Throughout history, mirrors have reflected the sun for a variety of purposes. Sometimes the effects are deliberately injurious. It is said that around 212 BCE, Greek mathematician Archimedes defeated the Roman army with his sun-powered “death ray” during the siege of Syracuse. The Epitome Ton Istorion, a twelfth-century text by Zonaras, narrates how Archimedes “burned up the whole Roman fleet. For by tilting a kind of mirror toward the sun he concentrated the sun’s beam upon it; and ... kindled a great flame, the whole of which he directed upon the ships that lay at anchor in the path of the fire, until he consumed them all.”7 In 2005, MIT students, seeking to prove that this tale of devastation might be more than the stuff of myth, set a small boat on fire using a device made of more than 100 mirrors that focused the sun into laser-like rays. Accounts of the students’ success provoked much skepticism, and they were asked to recreate their experiment for the Discovery Channel’s MythBusters program; the results of that trial were inconclusive.8 Still, as anyone who has ever killed ants with a magnifying glass knows, focused light can be deadly.
Yet mirrored sun can also heal; the benefits of soaking up the sun’s vitamin D have long been touted. Roland Barthes, in his meditation on the Eiffel Tower, recalls the never-realized plans for a second tower in Paris. “A bonfire placed on top of the structure was to illuminate the darkness of every nook and cranny in Paris by a system of mirrors (a system that was undoubtedly a complex one!) … the last story of this sun tower (about 1,000 feet, like the Eiffel Tower) was to be reserved for a kind of sunroom, in which invalids would benefit from an air ‘as pure as in the mountains.’”9 This tower, “quite mad technologically,” as Barthes notes, would have been at once a sophisticated surveillance mechanism and a medicinal chamber, a conjunction that sheds light on several nineteenth-century fixations: safe cities, healthy bodies, and the promise of technology. But this quixotic hybrid was not to be.
More contemporary reflective applications are no less mad or fantastical. In 1999, the Russian space station Mir attempted to launch a “space mirror” that would have, if perfected, cast a circle on the earth five miles wide and as bright as full moonlight. The mirror would have become, in essence, an artificial, or mirror, moon. It could have been honed and focused to light up darkened northern regions; it also might have aided farming, disaster relief, and military efforts.10 Regardless of its potential, the space mirror was widely condemned for its presumed negative effects on the circadian rhythms of animals, plants, and humans. Worse, critics saw it as a narcissistic endeavor, an attempt to trump nature that might disrupt fragile ecosystems built on regular cycles of light and dark. These fears were allayed when the space mirror was damaged as it was being deployed, and the experiment was shelved for the foreseeable future.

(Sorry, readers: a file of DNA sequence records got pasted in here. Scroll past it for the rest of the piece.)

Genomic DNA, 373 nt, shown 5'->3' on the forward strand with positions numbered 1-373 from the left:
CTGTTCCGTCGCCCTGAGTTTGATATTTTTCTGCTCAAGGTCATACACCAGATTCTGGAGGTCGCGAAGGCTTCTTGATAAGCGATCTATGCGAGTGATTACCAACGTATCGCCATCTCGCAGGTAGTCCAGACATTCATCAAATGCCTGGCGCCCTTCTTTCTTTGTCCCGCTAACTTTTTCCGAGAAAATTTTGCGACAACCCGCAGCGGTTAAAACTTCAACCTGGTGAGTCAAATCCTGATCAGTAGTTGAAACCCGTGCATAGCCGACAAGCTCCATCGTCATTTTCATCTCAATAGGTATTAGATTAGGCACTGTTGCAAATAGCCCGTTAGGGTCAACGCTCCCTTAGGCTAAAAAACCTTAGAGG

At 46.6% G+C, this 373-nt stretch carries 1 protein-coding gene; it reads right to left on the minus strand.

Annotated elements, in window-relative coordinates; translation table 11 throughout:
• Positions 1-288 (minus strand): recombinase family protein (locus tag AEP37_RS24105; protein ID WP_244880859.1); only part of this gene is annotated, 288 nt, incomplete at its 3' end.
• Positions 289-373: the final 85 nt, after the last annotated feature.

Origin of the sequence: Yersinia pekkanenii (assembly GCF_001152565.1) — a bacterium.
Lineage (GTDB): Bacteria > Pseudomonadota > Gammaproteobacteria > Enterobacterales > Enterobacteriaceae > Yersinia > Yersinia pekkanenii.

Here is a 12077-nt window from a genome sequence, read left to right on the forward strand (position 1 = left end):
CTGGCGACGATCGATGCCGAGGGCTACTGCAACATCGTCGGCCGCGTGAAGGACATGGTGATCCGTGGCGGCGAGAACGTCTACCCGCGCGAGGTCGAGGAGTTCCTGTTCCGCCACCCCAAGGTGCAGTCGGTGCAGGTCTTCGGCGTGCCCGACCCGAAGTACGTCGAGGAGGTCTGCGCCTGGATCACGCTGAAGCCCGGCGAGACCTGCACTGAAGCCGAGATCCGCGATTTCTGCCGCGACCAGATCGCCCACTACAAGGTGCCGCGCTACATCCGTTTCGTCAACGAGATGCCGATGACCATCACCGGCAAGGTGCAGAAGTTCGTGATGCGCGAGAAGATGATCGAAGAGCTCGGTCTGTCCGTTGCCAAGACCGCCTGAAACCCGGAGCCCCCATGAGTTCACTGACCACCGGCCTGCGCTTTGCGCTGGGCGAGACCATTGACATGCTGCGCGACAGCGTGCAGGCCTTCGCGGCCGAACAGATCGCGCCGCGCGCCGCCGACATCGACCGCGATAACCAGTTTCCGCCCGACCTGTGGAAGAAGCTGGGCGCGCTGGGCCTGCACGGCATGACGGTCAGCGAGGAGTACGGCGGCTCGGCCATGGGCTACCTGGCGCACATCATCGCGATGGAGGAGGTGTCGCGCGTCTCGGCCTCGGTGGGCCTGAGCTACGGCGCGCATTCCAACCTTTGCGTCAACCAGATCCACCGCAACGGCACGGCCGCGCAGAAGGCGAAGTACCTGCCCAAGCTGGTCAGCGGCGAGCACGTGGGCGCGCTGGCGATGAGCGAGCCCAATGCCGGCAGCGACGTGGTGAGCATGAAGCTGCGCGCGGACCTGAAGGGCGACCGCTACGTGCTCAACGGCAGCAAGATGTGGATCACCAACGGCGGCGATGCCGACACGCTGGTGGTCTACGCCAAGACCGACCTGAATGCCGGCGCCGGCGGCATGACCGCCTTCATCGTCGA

All mirrors inspire charges of narcissism, of course, and even Rattenberg’s clever solution to its wintry gloom does not escape this accusation. Will tourists flock to see the mirrors of Rattenberg and bask in the flickering promise that humans can reroute the sun and supersede nature? Or will they recoil at this high-tech hubris, mourning the village’s old-fashioned candle-lit Yuletide celebrations?
As we all know, there are good mirrors and bad ones: those that are flattering and those that are unkind. If mirrors have an implicit doubleness, so, too, does the sun, especially as we reckon with global warming. While its rays might alleviate depression, they also increasingly rain down the radiation that causes skin cancer. Might a town like Rattenberg take a different tack and market its very lack of sun? In this eco-tourism with a difference, it could become a vacation haunt for photosensitive shade-worshippers, and those seeking respite from the harmful energies of a sun strengthened by ozone depletion.
In Germany, there is another Rattenberg, but it is not likely to be confused with its Austrian mirror town. The official tourist logo of the German village, which receives ample natural light, is a whimsical line drawing of an orange sun rising above two wavy green mountains. Imagine the design possibilities for the Austrian Rattenberg’s logo were it to embrace its sunless months: pale-faced visitors brandishing flashlights?
Inasmuch as it is a reflection of our activities, the earth, too, is a kind of mirror, yet our interference has distorted its surface. The Russian’s proposed artificial moon was seen as human folly akin to false idols, but even more dangerous is the vast narcissism and anthropocentrism of ignoring our ill effects as the planet deteriorates. If a mirror were to reflect the face of the earth (our own face, after all) would we confront what we cannot, or will not see—or would the glare be blinding?
Julia Bryan-Wilson is assistant professor of contemporary art at the Rhode Island School of Design as well as a frequent critic and curator. Currently a Getty Trust Postdoctoral Fellow, she is finishing a book about artistic labor in the 1960s and 1970s.